17 Particle Motion of Liquids here hereTo return to States of Matter, click here.here hereTo take the Liquids Self Quiz, click here.here Surface tension is the attraction of molecules to one another in a liquid. To see surface tension in action, click here.here

18 Liquids Self Quiz Question #1 How do the particles in liquids move? Answer #1 They slide past one another. Click here for answer. Click here to go to Question #2.

19 Liquids Self Quiz Question #2 True or False: Liquids have a definite shape and volume. Answer #2 False. They have a definite volume, but they take the shape of the container they are in. Click here for answer. Click here to go to Question #3.

20 Liquids Self Quiz Question #3 What property of a liquid allows you to drink through a straw? Answer #3 Surface tension. It holds the particles together, pulling them through the straw. Click here for answer. End of Quiz. Click here to return to States of Matter.

21 Particle Motion of Gases Want to know how to find the volume of a gas? Check this out! Gas particles move fast and strike one another. Gases spread out to fill their container. What does this tell you about their shape and volume?

22 Volume of a Gas To return to States of Matter, click here.here hereTo take the Gases Self Quiz, click here.here The volume of a gas is found by measuring the volume of the container the gas is in. Want to know why? here here Click here.here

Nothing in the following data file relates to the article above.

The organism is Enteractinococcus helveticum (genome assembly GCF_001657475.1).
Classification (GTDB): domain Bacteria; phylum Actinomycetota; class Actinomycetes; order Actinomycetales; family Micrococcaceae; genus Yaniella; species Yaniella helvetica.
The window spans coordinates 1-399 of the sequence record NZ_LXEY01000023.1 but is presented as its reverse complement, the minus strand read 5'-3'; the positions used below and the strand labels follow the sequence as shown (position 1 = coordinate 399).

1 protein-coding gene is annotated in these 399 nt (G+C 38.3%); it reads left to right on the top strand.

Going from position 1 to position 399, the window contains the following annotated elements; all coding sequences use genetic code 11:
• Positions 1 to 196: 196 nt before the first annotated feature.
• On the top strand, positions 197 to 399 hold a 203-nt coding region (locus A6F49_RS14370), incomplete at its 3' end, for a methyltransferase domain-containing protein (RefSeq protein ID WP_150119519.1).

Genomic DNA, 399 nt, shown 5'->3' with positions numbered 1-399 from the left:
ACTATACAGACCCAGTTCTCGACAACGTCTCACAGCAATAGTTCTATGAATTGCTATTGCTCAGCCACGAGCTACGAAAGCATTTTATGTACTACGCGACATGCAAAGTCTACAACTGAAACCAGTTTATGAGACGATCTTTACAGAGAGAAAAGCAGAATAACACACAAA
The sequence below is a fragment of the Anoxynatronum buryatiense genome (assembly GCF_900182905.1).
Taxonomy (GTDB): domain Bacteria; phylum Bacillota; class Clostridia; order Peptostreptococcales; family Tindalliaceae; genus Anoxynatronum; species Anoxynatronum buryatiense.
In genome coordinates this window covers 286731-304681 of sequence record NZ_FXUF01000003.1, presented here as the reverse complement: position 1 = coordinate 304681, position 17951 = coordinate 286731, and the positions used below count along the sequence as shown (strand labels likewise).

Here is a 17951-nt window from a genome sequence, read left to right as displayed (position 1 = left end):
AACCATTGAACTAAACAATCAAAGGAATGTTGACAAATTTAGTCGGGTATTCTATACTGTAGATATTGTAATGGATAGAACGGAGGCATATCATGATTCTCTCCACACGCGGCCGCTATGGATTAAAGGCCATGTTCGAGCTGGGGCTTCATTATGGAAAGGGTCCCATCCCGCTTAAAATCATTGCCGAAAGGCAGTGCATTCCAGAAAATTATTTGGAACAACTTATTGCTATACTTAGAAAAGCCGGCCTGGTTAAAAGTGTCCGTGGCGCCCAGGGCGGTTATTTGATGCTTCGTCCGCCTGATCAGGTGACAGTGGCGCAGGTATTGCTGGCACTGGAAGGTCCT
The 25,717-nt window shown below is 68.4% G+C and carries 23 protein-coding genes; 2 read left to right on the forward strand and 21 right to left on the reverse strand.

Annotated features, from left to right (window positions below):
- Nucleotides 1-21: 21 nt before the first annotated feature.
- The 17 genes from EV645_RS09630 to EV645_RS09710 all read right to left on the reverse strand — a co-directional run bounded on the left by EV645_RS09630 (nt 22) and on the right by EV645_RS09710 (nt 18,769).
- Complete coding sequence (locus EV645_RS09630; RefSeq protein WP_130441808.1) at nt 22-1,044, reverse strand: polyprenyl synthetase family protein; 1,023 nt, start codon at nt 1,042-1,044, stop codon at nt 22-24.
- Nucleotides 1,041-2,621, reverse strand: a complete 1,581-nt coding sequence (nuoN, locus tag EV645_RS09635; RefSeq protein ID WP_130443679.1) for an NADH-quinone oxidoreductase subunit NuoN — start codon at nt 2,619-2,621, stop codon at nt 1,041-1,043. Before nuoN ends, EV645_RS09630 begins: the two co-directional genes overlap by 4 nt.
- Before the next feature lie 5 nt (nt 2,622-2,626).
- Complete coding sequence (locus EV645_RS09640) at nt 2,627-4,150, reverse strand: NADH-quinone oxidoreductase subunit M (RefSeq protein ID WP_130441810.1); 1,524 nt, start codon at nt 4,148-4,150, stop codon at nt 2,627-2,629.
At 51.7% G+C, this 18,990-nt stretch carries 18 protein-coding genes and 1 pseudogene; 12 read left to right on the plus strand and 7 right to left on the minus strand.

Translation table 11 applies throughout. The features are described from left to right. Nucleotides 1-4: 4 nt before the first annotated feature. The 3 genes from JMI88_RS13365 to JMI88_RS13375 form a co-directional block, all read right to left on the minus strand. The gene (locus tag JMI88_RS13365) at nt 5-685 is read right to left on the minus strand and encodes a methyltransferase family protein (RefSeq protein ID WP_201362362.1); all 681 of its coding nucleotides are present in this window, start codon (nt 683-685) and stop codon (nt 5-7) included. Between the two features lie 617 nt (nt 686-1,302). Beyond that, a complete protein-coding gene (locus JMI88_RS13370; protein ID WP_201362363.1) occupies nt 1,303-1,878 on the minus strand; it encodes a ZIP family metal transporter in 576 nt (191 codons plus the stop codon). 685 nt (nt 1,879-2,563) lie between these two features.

23 Gases Self Quiz Question #1 How do the particles in gases move? Answer #1 They move very fast and strike one another. Click here for answer. Click here to go to Question #2.

24 Gases Self Quiz Question #2 True or False: Gases have a definite shape and volume. Answer #2 False. Gases take the shape and volume of the container they are in. Click here for answer. Click here to go to Question #3.

25 Gases Self Quiz Question #3 How do you measure the volume of a gas? Answer #3 You measure the volume of the container the gas is in. Click here for answer. End of Quiz. Click here to return to States of Matter.

26 References Benson, Tom. (Designer). (2009). Fixed and animated images of matter. [Web]. Retrieved from Classroom Video. (Producer). (1998). Gas has volume. [Web]. Retrieved from Damon, A. W. (Designer). (2009). Fixed and animated images of matter. [Web]. Retrieved from Daniel, L., Rillero, P., Biggs, A., Feather, Jr., R. M., & Zike, D. (2009). States of Matter. Tennessee Science Grade 8 (pp ). Columbus, OH: Glencoe/McGraw-Hill. Gibbs, Philip. (Designer). (1996). Crystalline and amorphous molecular arrangement of a solid. [Web]. Retrieved from Goalfinder.com. (Designer). (2007). Types of solids. [Web]. Retrieved from

27 References JLM Visuals,. (Photographer). (2008). Salt. [Web]. Retrieved from Larson, A. M. (Designer). (2003). Phases of matter. [Web]. Retrieved from Mattox, Steve. (Photographer). (2006). Crystalline and amorphous solids. [Web]. Retrieved from Meyers, Jennifer. (Photographer). (2008). Marching band. [Web]. Retrieved from Noop, A. (Photographer). (2009). Marching soldiers. [Web]. Retrieved from Purdue University. (Designer). (2008). Microscopic view of a gas, liquid, and sold. [Web]. Retrieved from

28 References WGBH Educational Productions. (Producer). (2004). Surface tension: making paper clips float. [Web]. Retrieved from * * Photostory created by Tricia Swann with images from above references.


Download ppt "States of Matter and Particle Motion Tutorial Tricia Swann."

Similar presentations


Ads by Google